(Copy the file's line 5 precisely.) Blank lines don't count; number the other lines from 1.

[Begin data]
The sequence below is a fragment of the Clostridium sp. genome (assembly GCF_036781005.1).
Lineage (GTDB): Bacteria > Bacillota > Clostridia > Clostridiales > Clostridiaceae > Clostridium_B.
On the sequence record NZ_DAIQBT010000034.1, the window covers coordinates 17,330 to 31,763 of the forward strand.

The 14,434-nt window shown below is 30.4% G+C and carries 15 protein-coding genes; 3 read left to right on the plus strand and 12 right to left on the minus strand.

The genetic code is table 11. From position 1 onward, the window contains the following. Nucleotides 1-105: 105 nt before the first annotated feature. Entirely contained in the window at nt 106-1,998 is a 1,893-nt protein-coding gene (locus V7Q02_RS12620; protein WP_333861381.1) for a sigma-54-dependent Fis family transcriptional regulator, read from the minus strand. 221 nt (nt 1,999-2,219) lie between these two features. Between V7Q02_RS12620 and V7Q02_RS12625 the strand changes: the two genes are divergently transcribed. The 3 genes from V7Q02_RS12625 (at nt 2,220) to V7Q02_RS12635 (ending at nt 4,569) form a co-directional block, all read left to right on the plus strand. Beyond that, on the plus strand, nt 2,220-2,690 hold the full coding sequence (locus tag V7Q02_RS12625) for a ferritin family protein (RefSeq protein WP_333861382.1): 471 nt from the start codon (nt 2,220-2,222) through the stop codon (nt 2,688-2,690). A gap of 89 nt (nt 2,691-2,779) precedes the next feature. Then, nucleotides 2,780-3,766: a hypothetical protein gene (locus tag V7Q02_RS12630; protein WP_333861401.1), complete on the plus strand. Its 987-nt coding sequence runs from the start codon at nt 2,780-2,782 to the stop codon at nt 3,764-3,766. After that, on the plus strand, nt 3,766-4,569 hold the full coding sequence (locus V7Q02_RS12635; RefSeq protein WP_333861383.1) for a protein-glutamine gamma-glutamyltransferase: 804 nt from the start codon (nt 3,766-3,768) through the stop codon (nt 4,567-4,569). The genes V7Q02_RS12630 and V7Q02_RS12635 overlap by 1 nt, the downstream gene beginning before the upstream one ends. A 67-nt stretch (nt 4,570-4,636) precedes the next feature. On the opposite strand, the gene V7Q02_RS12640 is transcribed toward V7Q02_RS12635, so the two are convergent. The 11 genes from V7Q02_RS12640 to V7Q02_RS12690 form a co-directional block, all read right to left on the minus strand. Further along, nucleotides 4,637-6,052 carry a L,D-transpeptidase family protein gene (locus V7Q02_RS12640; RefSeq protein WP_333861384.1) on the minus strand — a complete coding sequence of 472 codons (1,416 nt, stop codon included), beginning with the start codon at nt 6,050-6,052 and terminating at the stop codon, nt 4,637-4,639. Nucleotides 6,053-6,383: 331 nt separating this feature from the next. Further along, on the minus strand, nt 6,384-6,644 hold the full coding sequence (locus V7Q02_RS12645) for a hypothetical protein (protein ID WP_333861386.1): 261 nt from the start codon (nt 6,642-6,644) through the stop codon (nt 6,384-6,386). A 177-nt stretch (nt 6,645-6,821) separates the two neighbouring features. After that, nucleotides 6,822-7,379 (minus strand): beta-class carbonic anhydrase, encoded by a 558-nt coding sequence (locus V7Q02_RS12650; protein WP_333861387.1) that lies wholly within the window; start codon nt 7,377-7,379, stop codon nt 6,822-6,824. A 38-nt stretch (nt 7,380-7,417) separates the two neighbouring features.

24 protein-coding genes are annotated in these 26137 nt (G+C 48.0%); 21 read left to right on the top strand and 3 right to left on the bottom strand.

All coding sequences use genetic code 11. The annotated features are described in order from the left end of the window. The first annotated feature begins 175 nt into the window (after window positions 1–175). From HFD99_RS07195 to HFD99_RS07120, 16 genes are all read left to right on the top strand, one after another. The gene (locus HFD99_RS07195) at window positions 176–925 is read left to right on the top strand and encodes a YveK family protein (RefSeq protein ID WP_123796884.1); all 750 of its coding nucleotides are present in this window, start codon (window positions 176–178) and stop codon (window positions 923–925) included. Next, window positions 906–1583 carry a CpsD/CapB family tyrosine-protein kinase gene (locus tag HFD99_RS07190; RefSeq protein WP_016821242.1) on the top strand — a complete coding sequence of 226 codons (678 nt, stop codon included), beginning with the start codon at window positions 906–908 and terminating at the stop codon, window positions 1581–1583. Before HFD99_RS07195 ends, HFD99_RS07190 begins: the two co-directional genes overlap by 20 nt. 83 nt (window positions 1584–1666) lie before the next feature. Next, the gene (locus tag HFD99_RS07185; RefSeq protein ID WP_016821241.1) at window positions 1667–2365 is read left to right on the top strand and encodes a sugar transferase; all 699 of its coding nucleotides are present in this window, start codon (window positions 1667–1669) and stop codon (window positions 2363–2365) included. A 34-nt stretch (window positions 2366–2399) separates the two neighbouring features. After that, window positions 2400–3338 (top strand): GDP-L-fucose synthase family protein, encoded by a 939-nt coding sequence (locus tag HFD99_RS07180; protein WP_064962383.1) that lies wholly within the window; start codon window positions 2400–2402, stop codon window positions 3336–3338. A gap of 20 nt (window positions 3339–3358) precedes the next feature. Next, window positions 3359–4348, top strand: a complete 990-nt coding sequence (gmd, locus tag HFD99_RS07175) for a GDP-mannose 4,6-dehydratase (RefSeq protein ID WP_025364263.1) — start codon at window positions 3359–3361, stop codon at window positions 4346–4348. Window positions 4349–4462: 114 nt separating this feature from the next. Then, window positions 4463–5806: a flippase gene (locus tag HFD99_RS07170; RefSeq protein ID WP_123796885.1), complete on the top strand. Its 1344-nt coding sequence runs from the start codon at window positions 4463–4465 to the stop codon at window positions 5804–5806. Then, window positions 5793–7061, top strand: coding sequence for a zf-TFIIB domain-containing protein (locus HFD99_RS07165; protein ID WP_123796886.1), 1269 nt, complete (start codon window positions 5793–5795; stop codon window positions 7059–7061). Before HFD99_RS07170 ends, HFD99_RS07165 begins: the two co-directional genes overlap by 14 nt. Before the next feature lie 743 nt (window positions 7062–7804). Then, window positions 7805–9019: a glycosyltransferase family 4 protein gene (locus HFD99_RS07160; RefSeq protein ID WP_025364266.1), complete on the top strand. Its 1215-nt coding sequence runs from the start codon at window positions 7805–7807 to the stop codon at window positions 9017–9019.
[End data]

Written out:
The genetic code is table 11. From position 1 onward, the window contains the following. Nucleotides 1-105: 105 nt before the first annotated feature. Entirely contained in the window at nt 106-1,998 is a 1,893-nt protein-coding gene (locus V7Q02_RS12620; protein WP_333861381.1) for a sigma-54-dependent Fis family transcriptional regulator, read from the minus strand. 221 nt (nt 1,999-2,219) lie between these two features. Between V7Q02_RS12620 and V7Q02_RS12625 the strand changes: the two genes are divergently transcribed. The 3 genes from V7Q02_RS12625 (at nt 2,220) to V7Q02_RS12635 (ending at nt 4,569) form a co-directional block, all read left to right on the plus strand. Beyond that, on the plus strand, nt 2,220-2,690 hold the full coding sequence (locus tag V7Q02_RS12625) for a ferritin family protein (RefSeq protein WP_333861382.1): 471 nt from the start codon (nt 2,220-2,222) through the stop codon (nt 2,688-2,690). A gap of 89 nt (nt 2,691-2,779) precedes the next feature. Then, nucleotides 2,780-3,766: a hypothetical protein gene (locus tag V7Q02_RS12630; protein WP_333861401.1), complete on the plus strand. Its 987-nt coding sequence runs from the start codon at nt 2,780-2,782 to the stop codon at nt 3,764-3,766. After that, on the plus strand, nt 3,766-4,569 hold the full coding sequence (locus V7Q02_RS12635; RefSeq protein WP_333861383.1) for a protein-glutamine gamma-glutamyltransferase: 804 nt from the start codon (nt 3,766-3,768) through the stop codon (nt 4,567-4,569). The genes V7Q02_RS12630 and V7Q02_RS12635 overlap by 1 nt, the downstream gene beginning before the upstream one ends. A 67-nt stretch (nt 4,570-4,636) precedes the next feature. On the opposite strand, the gene V7Q02_RS12640 is transcribed toward V7Q02_RS12635, so the two are convergent. The 11 genes from V7Q02_RS12640 to V7Q02_RS12690 form a co-directional block, all read right to left on the minus strand. Further along, nucleotides 4,637-6,052 carry a L,D-transpeptidase family protein gene (locus V7Q02_RS12640; RefSeq protein WP_333861384.1) on the minus strand — a complete coding sequence of 472 codons (1,416 nt, stop codon included), beginning with the start codon at nt 6,050-6,052 and terminating at the stop codon, nt 4,637-4,639. Nucleotides 6,053-6,383: 331 nt separating this feature from the next. Further along, on the minus strand, nt 6,384-6,644 hold the full coding sequence (locus V7Q02_RS12645) for a hypothetical protein (protein ID WP_333861386.1): 261 nt from the start codon (nt 6,642-6,644) through the stop codon (nt 6,384-6,386). A 177-nt stretch (nt 6,645-6,821) separates the two neighbouring features. After that, nucleotides 6,822-7,379 (minus strand): beta-class carbonic anhydrase, encoded by a 558-nt coding sequence (locus V7Q02_RS12650; protein WP_333861387.1) that lies wholly within the window; start codon nt 7,377-7,379, stop codon nt 6,822-6,824. A 38-nt stretch (nt 7,380-7,417) separates the two neighbouring features.